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Ohley Casdorph, Jr.

West Virginia Veterans Memorial


John Ohley Casdorph, Jr.

"Greater love hath no man than this, that a man lay down his life for his friends."

John 15:13

John Ohley Casdorph, Jr was born on September 21, 1921 in Charleston, WV. The son of John Hunt Ohley and Etta Josephine Casdorph, John was raised on the family 200 acre truck gardening farm. Naturally, Casdorph spent his youth working on the farm with the family. He had four brothers and two sisters: Caleb Henry, Charles Lamoreaux, James Firpo, Oscar Delano, Louise Elizabeth, and Rayma LaQue. Casdorph, who attended high school in Dunbar, was a serious young man, who expressed his creative side through building model airplanes from balsam wood. He was interested in flying and was often seen with his nose buried in flying magazines. Casdorph
Casdorph Family

Casdorph in
Casdorph in Panama
As an 18 year old, Casdorph felt it was his duty to enlist in the U.S. Marine Corps, where he was soon assigned to sea duty. He was sent to the Pacific to fight the war against the Japanese. Here he participated in numerous campaigns. Casdorph was serving his country as a corporal during this time, which was a promotion he received in August of 1941. On December 18, 1943, he was promoted to Platoon Sergeant demonstrating how truly valuable he had become to the Marine Corps. Casdorph would embark on more action in the Pacific including the crucial U.S. victory at Guadalcanal.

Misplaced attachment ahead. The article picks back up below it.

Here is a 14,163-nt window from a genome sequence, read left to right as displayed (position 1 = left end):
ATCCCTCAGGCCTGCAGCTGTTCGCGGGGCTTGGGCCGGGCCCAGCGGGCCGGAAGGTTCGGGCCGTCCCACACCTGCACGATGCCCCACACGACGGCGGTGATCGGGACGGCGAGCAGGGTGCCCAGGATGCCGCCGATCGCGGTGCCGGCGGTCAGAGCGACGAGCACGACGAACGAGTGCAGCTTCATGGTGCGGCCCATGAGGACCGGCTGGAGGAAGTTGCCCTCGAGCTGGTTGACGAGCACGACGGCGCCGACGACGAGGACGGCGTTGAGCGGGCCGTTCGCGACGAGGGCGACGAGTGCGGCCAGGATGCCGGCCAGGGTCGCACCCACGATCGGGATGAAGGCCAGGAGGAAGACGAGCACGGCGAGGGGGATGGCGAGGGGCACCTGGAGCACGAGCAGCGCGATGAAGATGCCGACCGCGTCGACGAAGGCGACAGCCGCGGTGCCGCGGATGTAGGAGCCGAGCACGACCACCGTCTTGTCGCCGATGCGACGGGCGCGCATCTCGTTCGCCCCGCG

After roughly 26 months of combat duty, John O. Casdorph, Jr. readily volunteered to participate in the U.S. invasion of Guam, even though he was due for furlough. He engaged in fighting on the island like his father did some forty-five years earlier in the Spanish American War. Casdorph was platoon sergeant of the First Rifle Platoon C Company in the First Provisional Marine Brigade. The platoon was one of the first to go ashore with the difficult mission to secure a beachhead by nightfall. Casdorph was killed by enemy machine gun fire on July 21, 1944. When the island was secure, he was buried in the military cemetery alongside his brave comrades. John O. Casdorph, Jr. is now buried in the Guthrie Cemetery at the top of Northfield Road where he lays with his family. First
Platoon, C Company
First Rifle Platoon
C Company

resting place on Guam
Initial resting place on Guam


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